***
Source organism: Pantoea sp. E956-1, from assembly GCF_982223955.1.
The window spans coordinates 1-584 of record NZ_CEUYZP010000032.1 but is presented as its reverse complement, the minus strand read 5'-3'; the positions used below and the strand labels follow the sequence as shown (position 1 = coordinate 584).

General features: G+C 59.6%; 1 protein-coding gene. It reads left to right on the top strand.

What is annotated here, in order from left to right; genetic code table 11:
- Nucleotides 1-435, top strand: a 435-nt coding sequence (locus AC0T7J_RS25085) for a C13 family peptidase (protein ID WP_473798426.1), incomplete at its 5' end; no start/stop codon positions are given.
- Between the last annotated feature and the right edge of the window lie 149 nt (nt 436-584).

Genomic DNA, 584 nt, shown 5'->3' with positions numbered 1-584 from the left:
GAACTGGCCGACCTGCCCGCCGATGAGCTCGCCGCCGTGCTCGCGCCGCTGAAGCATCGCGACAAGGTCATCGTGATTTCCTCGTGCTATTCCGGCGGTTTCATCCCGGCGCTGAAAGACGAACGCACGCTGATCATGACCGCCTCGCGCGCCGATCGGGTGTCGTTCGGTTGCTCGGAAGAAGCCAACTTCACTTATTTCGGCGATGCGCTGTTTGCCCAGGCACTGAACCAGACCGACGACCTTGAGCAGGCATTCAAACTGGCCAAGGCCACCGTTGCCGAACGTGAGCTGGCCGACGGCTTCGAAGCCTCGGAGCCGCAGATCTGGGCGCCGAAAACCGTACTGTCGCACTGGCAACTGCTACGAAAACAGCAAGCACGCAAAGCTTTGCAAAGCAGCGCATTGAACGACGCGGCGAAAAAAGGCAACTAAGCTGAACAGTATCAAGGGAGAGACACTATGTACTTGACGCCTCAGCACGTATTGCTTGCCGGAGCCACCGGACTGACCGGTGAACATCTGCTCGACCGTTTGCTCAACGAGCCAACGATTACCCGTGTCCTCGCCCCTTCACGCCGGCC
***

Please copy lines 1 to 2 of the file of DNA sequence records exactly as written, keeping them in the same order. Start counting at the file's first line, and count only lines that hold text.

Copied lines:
Source organism: Pantoea sp. E956-1, from assembly GCF_982223955.1.
The window spans coordinates 1-584 of record NZ_CEUYZP010000032.1 but is presented as its reverse complement, the minus strand read 5'-3'; the positions used below and the strand labels follow the sequence as shown (position 1 = coordinate 584).